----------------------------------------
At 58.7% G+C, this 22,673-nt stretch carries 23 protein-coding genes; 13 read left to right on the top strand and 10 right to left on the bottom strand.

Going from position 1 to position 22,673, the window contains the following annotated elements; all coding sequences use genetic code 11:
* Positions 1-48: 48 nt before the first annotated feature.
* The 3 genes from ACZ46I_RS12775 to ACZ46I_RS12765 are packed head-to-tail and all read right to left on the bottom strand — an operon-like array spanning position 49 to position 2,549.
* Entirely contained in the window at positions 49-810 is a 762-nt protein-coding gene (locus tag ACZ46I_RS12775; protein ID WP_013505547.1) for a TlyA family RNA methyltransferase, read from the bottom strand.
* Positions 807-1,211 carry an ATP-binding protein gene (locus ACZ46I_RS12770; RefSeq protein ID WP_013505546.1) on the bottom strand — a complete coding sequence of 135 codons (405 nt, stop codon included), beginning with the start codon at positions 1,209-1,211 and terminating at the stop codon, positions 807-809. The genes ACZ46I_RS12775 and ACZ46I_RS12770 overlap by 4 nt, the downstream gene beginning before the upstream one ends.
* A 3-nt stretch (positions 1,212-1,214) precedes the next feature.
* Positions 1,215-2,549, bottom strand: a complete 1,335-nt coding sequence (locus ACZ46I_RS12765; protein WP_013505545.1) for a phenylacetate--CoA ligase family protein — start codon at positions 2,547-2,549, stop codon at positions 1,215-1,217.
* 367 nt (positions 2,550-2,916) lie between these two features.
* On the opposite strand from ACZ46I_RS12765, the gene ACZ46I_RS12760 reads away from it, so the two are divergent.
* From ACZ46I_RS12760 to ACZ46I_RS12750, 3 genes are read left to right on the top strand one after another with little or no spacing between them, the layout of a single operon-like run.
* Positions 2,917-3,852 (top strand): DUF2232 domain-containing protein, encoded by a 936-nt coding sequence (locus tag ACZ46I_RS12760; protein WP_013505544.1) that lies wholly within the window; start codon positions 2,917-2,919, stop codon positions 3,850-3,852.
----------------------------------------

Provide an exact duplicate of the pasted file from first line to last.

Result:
At 58.7% G+C, this 22,673-nt stretch carries 23 protein-coding genes; 13 read left to right on the top strand and 10 right to left on the bottom strand.

Going from position 1 to position 22,673, the window contains the following annotated elements; all coding sequences use genetic code 11:
* Positions 1-48: 48 nt before the first annotated feature.
* The 3 genes from ACZ46I_RS12775 to ACZ46I_RS12765 are packed head-to-tail and all read right to left on the bottom strand — an operon-like array spanning position 49 to position 2,549.
* Entirely contained in the window at positions 49-810 is a 762-nt protein-coding gene (locus tag ACZ46I_RS12775; protein ID WP_013505547.1) for a TlyA family RNA methyltransferase, read from the bottom strand.
* Positions 807-1,211 carry an ATP-binding protein gene (locus ACZ46I_RS12770; RefSeq protein ID WP_013505546.1) on the bottom strand — a complete coding sequence of 135 codons (405 nt, stop codon included), beginning with the start codon at positions 1,209-1,211 and terminating at the stop codon, positions 807-809. The genes ACZ46I_RS12775 and ACZ46I_RS12770 overlap by 4 nt, the downstream gene beginning before the upstream one ends.
* A 3-nt stretch (positions 1,212-1,214) precedes the next feature.
* Positions 1,215-2,549, bottom strand: a complete 1,335-nt coding sequence (locus ACZ46I_RS12765; protein WP_013505545.1) for a phenylacetate--CoA ligase family protein — start codon at positions 2,547-2,549, stop codon at positions 1,215-1,217.
* 367 nt (positions 2,550-2,916) lie between these two features.
* On the opposite strand from ACZ46I_RS12765, the gene ACZ46I_RS12760 reads away from it, so the two are divergent.
* From ACZ46I_RS12760 to ACZ46I_RS12750, 3 genes are read left to right on the top strand one after another with little or no spacing between them, the layout of a single operon-like run.
* Positions 2,917-3,852 (top strand): DUF2232 domain-containing protein, encoded by a 936-nt coding sequence (locus tag ACZ46I_RS12760; protein WP_013505544.1) that lies wholly within the window; start codon positions 2,917-2,919, stop codon positions 3,850-3,852.